Wong Huang Butterfly Hwang

A rerun of Law & Order: Special Victims Unit went past a little while ago, featuring BD Wong as forensic psychiatrist George Huang. That gives us Wong and Huang so far, but then on to Wong in his breakout role as Song Liling in David Henry Hwang’s play M. Butterfly on Broadway.

Then D. H.  Hwang turned up in the NYT Magazine on Sunday, in Alex Witchel’s profile, “The Man Who Can Make Bruce Lee Talk: For his next feat, the playwright David Henry Hwang reimagines an icon”.

On names, I’ll throw in two linguists — Bill Wang and Jim Huang — and my primary surgeon for the necrotizing fasciitis disaster in 2003, Karen Whang.

On to BD Wong. From Wikipedia:

Bradley Darryl “BD” Wong (born October 24, 1960) is an American actor [born and raised in San Francisco], best known for his roles as Dr. George Huang on Law & Order: Special Victims Unit, as Father Ray Mukada on HBO’s Oz, Henry Wu in the movie Jurassic Park, and for his Tony Award winning role as Song Liling in the Broadway production of M. Butterfly. He starred as Dr. Lee on NBC series Awake from March to May 2012.

And then the gay connection: Wong

… began a long-term relationship with talent agent Richie Jackson in 1988. In 2000, Wong had twin sons: Boaz Dov, who died 90 minutes after birth, and Jackson Foo Wong. They were born through a surrogate mother, using Wong’s sperm and an egg donated by Jackson’s sister. In 2003, Wong wrote a memoir about his experiences with surrogacy titled Following Foo: the Electronic Adventures of the Chestnut Man. Wong and Jackson ended their relationship in 2004.

On M. Butterfly:

a 1988 play by David Henry Hwang loosely based on the relationship between French diplomat Bernard Boursicot and Shi Pei Pu, a male Peking opera singer.

The play premiered on Broadway at the Eugene O’Neill Theatre on March 20, 1988, closing after 777 performances on January 27, 1990. It was directed by John Dexter with stars John Lithgow as Gallimard and BD Wong as Song Liling. David Dukes, Anthony Hopkins, Tony Randall, and John Rubinstein played Gallimard at various times during the original run.

… The play was inspired by Giacomo Puccini’s opera Madama Butterfly. The first act introduces the main character, Rene Gallimard, who is a civil servant attached to the French embassy in China. He falls in love with a beautiful Chinese opera diva, Song Liling, who is actually a man masquerading as a woman. In traditional Beijing opera, females were banned from the stage; all female roles (dan) were played by males. (link)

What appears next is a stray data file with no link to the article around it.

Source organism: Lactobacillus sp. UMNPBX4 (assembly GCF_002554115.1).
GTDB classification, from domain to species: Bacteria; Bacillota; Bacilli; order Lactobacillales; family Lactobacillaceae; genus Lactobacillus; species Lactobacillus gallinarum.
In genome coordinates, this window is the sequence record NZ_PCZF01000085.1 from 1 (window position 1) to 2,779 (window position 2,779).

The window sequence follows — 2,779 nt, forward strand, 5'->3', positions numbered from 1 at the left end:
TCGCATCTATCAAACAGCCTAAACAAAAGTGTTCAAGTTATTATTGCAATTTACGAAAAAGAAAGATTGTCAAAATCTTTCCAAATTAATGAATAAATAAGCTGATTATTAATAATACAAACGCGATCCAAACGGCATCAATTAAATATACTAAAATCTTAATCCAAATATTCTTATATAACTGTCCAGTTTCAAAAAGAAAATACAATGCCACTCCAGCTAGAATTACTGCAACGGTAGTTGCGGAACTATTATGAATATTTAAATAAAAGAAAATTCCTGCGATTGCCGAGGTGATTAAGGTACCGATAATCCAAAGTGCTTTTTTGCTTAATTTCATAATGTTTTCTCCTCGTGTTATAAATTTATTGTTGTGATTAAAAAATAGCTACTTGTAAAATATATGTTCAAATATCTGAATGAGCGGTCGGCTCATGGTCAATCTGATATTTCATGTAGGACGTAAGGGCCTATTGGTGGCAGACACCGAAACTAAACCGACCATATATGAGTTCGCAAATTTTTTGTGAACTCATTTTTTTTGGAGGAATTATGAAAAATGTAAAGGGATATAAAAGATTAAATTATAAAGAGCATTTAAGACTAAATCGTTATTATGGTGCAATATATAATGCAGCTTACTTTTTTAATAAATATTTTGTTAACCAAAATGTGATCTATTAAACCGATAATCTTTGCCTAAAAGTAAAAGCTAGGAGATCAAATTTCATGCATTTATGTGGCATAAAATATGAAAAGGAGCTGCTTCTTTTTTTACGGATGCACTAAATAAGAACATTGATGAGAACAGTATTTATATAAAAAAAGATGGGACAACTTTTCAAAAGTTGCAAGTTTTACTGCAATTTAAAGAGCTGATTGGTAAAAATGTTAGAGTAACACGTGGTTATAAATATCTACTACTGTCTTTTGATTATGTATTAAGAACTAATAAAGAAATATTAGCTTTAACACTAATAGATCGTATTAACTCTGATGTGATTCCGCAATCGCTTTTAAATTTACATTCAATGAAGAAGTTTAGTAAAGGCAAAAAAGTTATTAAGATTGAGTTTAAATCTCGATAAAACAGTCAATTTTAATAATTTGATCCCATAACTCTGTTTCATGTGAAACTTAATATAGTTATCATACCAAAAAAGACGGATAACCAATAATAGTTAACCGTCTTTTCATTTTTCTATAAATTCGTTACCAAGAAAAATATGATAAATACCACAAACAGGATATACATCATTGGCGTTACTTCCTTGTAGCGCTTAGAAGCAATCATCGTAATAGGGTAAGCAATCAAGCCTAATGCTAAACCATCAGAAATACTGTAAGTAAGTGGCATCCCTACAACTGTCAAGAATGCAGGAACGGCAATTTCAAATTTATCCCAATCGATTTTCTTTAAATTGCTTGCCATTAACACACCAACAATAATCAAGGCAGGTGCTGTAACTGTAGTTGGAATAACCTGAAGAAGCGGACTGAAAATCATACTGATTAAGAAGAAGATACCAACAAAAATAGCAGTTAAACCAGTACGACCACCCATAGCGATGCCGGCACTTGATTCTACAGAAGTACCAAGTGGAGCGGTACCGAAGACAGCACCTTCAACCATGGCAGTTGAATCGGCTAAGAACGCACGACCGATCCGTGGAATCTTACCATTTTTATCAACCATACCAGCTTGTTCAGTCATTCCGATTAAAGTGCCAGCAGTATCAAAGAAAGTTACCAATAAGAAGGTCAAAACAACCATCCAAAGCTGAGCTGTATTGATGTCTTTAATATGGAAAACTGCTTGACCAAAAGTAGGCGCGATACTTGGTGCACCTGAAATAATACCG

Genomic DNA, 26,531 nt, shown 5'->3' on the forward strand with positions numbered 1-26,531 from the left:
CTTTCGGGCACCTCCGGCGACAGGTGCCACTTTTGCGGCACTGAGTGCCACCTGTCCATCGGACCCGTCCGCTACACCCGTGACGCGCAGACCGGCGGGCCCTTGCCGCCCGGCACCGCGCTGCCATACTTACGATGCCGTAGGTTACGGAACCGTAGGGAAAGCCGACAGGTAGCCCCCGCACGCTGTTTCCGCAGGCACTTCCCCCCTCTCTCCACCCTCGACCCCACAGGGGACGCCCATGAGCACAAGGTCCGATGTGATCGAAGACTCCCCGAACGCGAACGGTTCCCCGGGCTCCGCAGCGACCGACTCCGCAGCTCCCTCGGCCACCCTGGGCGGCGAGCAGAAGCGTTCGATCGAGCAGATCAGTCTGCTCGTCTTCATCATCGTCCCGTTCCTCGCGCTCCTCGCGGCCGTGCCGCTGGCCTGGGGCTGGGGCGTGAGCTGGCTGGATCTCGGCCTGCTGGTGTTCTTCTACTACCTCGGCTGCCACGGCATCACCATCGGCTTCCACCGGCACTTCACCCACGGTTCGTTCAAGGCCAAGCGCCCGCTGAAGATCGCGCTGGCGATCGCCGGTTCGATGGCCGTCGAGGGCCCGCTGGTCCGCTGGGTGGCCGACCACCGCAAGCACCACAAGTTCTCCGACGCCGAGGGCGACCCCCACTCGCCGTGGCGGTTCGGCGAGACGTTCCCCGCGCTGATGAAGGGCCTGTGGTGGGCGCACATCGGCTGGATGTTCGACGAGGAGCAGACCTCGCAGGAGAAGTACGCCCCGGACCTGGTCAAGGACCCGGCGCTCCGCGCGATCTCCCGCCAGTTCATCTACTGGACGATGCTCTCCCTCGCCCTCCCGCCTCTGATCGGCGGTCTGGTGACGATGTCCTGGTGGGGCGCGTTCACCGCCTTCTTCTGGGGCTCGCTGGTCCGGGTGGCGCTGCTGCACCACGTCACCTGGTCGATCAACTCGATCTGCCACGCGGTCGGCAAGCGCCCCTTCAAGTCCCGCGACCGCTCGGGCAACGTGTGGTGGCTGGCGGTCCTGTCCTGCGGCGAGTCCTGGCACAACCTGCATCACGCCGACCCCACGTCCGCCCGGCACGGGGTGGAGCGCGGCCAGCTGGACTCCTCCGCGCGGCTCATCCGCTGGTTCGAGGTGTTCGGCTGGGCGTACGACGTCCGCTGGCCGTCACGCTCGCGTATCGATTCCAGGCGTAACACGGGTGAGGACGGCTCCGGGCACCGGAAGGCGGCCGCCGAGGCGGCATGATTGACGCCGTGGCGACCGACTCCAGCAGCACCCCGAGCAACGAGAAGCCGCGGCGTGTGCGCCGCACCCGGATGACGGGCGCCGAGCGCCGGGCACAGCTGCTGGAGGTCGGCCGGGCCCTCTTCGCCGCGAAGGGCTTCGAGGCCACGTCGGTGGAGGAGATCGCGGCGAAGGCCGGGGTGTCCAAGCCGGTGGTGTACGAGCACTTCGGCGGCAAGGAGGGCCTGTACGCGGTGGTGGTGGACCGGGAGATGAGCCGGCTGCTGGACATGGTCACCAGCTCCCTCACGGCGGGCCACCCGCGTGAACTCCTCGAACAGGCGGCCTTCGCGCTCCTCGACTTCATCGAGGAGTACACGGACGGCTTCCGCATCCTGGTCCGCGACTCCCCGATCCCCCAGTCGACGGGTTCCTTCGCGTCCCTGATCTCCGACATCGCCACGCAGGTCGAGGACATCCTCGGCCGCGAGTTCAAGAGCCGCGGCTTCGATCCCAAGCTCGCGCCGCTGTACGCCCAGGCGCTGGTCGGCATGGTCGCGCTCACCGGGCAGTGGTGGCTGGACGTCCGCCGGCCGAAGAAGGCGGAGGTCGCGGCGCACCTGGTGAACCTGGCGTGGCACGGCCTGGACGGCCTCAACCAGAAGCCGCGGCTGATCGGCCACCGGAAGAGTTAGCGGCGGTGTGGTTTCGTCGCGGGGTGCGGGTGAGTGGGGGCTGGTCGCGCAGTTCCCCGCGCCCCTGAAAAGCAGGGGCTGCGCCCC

Then on the playwright (who happens to be straight):

David Henry Hwang (… born August 11, 1957) is an American playwright who has risen to prominence as the preeminent Asian American dramatist in the U.S.

He was born in Los Angeles, California, and was educated at the Yale School of Drama and Stanford University. His first play was produced at the Okada House dormitory at Stanford (link)

(Cheer for Stanford here.)

More recently, in the local arts news (San Jose Mercury-News) earlier in the fall:

Playwright David Henry Hwang has created another mesmerizing work with his latest endeavor, “Chinglish,” playing at Berkeley Repertory Theatre through Oct. 7.

In this witty study of cross-cultural errors, the author of “M. Butterfly” and “FOB” takes his audience on a fascinating trip to China as an American businessman attempts to land a lucrative contract for his family’s firm. Of course, he doesn’t speak Chinese, and the Chinese translators often don’t have the best grasp of English, resulting in hilarious situations.

Now he’s working on a new play, Kung Fu, based on the life of martial artist Bruce Lee. The NYT piece examines, among other things, his complex relationship with his father and his Chinese ancestry.

 

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